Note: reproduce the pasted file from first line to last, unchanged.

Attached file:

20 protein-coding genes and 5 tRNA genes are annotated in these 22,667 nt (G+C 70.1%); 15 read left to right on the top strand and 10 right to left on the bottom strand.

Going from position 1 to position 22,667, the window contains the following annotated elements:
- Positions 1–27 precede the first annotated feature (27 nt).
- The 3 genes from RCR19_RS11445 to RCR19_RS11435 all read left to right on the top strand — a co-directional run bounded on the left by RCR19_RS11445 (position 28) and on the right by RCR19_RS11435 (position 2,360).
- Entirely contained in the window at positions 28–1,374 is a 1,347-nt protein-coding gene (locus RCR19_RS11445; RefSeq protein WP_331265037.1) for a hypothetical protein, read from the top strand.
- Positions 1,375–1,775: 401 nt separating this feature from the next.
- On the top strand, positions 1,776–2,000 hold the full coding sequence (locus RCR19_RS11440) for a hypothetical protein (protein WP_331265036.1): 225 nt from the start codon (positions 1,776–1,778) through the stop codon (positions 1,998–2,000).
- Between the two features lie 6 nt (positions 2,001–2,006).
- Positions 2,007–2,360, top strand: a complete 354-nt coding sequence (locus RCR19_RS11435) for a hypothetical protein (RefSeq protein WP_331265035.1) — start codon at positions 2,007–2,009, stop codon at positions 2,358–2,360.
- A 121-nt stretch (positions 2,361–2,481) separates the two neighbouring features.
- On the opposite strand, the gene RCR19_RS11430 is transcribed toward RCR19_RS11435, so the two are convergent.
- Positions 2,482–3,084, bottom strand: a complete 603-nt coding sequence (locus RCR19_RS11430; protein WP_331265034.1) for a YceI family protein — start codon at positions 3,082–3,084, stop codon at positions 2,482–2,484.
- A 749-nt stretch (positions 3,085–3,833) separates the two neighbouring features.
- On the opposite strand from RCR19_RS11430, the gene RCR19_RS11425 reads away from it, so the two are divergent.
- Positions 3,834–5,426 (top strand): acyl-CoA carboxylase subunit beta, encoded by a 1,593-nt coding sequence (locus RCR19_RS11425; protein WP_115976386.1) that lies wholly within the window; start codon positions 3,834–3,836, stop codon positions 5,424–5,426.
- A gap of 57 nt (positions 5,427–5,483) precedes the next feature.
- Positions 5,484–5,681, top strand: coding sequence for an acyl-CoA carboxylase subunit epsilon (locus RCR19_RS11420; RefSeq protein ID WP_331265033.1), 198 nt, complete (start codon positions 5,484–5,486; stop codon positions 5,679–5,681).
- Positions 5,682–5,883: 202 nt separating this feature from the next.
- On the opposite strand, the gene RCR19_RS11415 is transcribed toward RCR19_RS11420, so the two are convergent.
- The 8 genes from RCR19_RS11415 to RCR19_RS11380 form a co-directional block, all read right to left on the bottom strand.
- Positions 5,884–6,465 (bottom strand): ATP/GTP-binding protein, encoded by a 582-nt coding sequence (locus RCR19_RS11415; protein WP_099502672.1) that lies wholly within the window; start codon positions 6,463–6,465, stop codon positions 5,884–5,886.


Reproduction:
20 protein-coding genes and 5 tRNA genes are annotated in these 22,667 nt (G+C 70.1%); 15 read left to right on the top strand and 10 right to left on the bottom strand.

Going from position 1 to position 22,667, the window contains the following annotated elements:
- Positions 1–27 precede the first annotated feature (27 nt).
- The 3 genes from RCR19_RS11445 to RCR19_RS11435 all read left to right on the top strand — a co-directional run bounded on the left by RCR19_RS11445 (position 28) and on the right by RCR19_RS11435 (position 2,360).
- Entirely contained in the window at positions 28–1,374 is a 1,347-nt protein-coding gene (locus RCR19_RS11445; RefSeq protein WP_331265037.1) for a hypothetical protein, read from the top strand.
- Positions 1,375–1,775: 401 nt separating this feature from the next.
- On the top strand, positions 1,776–2,000 hold the full coding sequence (locus RCR19_RS11440) for a hypothetical protein (protein WP_331265036.1): 225 nt from the start codon (positions 1,776–1,778) through the stop codon (positions 1,998–2,000).
- Between the two features lie 6 nt (positions 2,001–2,006).
- Positions 2,007–2,360, top strand: a complete 354-nt coding sequence (locus RCR19_RS11435) for a hypothetical protein (RefSeq protein WP_331265035.1) — start codon at positions 2,007–2,009, stop codon at positions 2,358–2,360.
- A 121-nt stretch (positions 2,361–2,481) separates the two neighbouring features.
- On the opposite strand, the gene RCR19_RS11430 is transcribed toward RCR19_RS11435, so the two are convergent.
- Positions 2,482–3,084, bottom strand: a complete 603-nt coding sequence (locus RCR19_RS11430; protein WP_331265034.1) for a YceI family protein — start codon at positions 3,082–3,084, stop codon at positions 2,482–2,484.
- A 749-nt stretch (positions 3,085–3,833) separates the two neighbouring features.
- On the opposite strand from RCR19_RS11430, the gene RCR19_RS11425 reads away from it, so the two are divergent.
- Positions 3,834–5,426 (top strand): acyl-CoA carboxylase subunit beta, encoded by a 1,593-nt coding sequence (locus RCR19_RS11425; protein WP_115976386.1) that lies wholly within the window; start codon positions 3,834–3,836, stop codon positions 5,424–5,426.
- A gap of 57 nt (positions 5,427–5,483) precedes the next feature.
- Positions 5,484–5,681, top strand: coding sequence for an acyl-CoA carboxylase subunit epsilon (locus RCR19_RS11420; RefSeq protein ID WP_331265033.1), 198 nt, complete (start codon positions 5,484–5,486; stop codon positions 5,679–5,681).
- Positions 5,682–5,883: 202 nt separating this feature from the next.
- On the opposite strand, the gene RCR19_RS11415 is transcribed toward RCR19_RS11420, so the two are convergent.
- The 8 genes from RCR19_RS11415 to RCR19_RS11380 form a co-directional block, all read right to left on the bottom strand.
- Positions 5,884–6,465 (bottom strand): ATP/GTP-binding protein, encoded by a 582-nt coding sequence (locus RCR19_RS11415; protein WP_099502672.1) that lies wholly within the window; start codon positions 6,463–6,465, stop codon positions 5,884–5,886.